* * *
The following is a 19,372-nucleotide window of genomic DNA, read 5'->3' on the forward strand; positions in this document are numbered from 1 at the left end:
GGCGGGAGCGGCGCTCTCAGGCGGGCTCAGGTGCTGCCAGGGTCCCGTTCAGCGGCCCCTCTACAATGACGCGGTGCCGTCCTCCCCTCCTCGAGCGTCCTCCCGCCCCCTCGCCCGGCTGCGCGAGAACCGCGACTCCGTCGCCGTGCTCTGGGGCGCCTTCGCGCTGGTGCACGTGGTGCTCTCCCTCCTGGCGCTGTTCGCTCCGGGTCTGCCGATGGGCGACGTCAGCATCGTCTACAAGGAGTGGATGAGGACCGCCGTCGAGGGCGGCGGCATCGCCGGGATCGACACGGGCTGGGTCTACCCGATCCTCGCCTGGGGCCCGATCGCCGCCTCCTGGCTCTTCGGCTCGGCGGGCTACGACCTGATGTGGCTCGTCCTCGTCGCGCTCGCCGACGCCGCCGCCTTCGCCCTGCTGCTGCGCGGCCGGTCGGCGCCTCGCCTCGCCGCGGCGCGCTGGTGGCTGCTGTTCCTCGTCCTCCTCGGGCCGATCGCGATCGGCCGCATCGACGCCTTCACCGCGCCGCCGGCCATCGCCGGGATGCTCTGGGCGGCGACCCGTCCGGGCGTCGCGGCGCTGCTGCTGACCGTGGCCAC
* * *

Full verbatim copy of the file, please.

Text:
The following is a 19,372-nucleotide window of genomic DNA, read 5'->3' on the forward strand; positions in this document are numbered from 1 at the left end:
GGCGGGAGCGGCGCTCTCAGGCGGGCTCAGGTGCTGCCAGGGTCCCGTTCAGCGGCCCCTCTACAATGACGCGGTGCCGTCCTCCCCTCCTCGAGCGTCCTCCCGCCCCCTCGCCCGGCTGCGCGAGAACCGCGACTCCGTCGCCGTGCTCTGGGGCGCCTTCGCGCTGGTGCACGTGGTGCTCTCCCTCCTGGCGCTGTTCGCTCCGGGTCTGCCGATGGGCGACGTCAGCATCGTCTACAAGGAGTGGATGAGGACCGCCGTCGAGGGCGGCGGCATCGCCGGGATCGACACGGGCTGGGTCTACCCGATCCTCGCCTGGGGCCCGATCGCCGCCTCCTGGCTCTTCGGCTCGGCGGGCTACGACCTGATGTGGCTCGTCCTCGTCGCGCTCGCCGACGCCGCCGCCTTCGCCCTGCTGCTGCGCGGCCGGTCGGCGCCTCGCCTCGCCGCGGCGCGCTGGTGGCTGCTGTTCCTCGTCCTCCTCGGGCCGATCGCGATCGGCCGCATCGACGCCTTCACCGCGCCGCCGGCCATCGCCGGGATGCTCTGGGCGGCGACCCGTCCGGGCGTCGCGGCGCTGCTGCTGACCGTGGCCAC